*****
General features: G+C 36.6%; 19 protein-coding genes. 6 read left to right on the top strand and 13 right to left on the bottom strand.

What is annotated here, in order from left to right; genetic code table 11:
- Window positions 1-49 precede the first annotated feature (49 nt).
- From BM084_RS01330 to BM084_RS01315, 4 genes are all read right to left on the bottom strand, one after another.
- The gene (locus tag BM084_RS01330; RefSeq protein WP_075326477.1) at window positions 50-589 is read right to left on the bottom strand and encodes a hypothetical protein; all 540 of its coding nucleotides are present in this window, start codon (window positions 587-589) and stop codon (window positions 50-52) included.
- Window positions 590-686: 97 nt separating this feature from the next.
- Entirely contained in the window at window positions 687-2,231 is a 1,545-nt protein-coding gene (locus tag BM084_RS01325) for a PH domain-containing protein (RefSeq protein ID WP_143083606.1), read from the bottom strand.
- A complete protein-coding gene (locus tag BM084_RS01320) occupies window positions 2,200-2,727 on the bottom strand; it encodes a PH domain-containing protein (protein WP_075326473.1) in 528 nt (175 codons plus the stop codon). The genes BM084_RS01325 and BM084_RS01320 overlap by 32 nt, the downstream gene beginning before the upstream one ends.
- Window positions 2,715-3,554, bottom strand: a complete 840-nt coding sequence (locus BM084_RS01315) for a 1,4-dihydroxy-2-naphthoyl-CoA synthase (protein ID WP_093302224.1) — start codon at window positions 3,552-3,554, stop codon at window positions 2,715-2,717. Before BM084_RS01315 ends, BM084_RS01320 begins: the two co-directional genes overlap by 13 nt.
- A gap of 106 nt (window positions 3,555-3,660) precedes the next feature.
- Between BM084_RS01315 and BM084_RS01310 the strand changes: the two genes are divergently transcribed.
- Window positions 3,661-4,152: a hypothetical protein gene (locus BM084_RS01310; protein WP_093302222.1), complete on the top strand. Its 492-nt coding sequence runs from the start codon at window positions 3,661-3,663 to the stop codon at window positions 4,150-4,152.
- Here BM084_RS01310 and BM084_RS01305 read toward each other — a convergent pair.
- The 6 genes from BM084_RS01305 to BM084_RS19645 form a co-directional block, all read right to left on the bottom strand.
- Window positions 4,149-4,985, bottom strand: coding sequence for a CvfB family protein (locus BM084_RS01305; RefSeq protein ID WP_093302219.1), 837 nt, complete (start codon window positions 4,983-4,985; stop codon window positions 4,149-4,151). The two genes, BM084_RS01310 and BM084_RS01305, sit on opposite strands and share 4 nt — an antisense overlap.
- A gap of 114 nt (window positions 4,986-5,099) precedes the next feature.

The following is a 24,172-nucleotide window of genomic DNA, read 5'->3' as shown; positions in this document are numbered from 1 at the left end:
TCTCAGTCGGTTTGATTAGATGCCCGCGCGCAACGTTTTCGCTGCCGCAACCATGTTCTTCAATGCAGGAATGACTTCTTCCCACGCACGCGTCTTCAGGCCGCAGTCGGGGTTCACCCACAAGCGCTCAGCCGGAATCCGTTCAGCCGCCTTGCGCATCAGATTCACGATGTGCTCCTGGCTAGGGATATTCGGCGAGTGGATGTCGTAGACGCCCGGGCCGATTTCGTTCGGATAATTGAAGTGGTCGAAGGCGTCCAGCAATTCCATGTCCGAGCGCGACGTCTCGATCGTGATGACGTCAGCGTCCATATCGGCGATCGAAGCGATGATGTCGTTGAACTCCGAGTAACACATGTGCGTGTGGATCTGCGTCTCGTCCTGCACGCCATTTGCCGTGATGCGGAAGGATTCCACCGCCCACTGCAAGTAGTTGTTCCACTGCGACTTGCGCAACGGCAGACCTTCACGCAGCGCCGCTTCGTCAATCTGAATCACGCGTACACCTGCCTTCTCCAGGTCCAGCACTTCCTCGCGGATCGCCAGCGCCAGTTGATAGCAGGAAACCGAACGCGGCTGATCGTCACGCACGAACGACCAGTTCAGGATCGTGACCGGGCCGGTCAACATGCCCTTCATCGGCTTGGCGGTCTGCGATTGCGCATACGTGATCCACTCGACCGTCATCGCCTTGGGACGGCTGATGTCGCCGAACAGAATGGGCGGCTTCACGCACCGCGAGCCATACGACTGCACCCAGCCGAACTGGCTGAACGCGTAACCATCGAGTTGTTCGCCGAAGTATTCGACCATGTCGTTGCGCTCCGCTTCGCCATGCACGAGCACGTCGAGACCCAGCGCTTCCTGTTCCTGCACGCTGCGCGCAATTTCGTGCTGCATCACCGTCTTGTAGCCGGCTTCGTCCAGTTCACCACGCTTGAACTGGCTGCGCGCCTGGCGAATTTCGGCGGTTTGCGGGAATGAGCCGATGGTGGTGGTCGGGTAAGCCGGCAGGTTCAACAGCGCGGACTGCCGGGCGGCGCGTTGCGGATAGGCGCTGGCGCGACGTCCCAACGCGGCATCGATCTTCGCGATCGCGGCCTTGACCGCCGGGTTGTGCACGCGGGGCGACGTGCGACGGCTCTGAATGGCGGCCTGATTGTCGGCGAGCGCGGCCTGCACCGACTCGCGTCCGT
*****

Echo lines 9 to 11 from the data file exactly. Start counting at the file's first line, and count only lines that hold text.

- Window positions 2,715-3,554, bottom strand: a complete 840-nt coding sequence (locus BM084_RS01315) for a 1,4-dihydroxy-2-naphthoyl-CoA synthase (protein ID WP_093302224.1) — start codon at window positions 3,552-3,554, stop codon at window positions 2,715-2,717. Before BM084_RS01315 ends, BM084_RS01320 begins: the two co-directional genes overlap by 13 nt.
- A gap of 106 nt (window positions 3,555-3,660) precedes the next feature.
- Between BM084_RS01315 and BM084_RS01310 the strand changes: the two genes are divergently transcribed.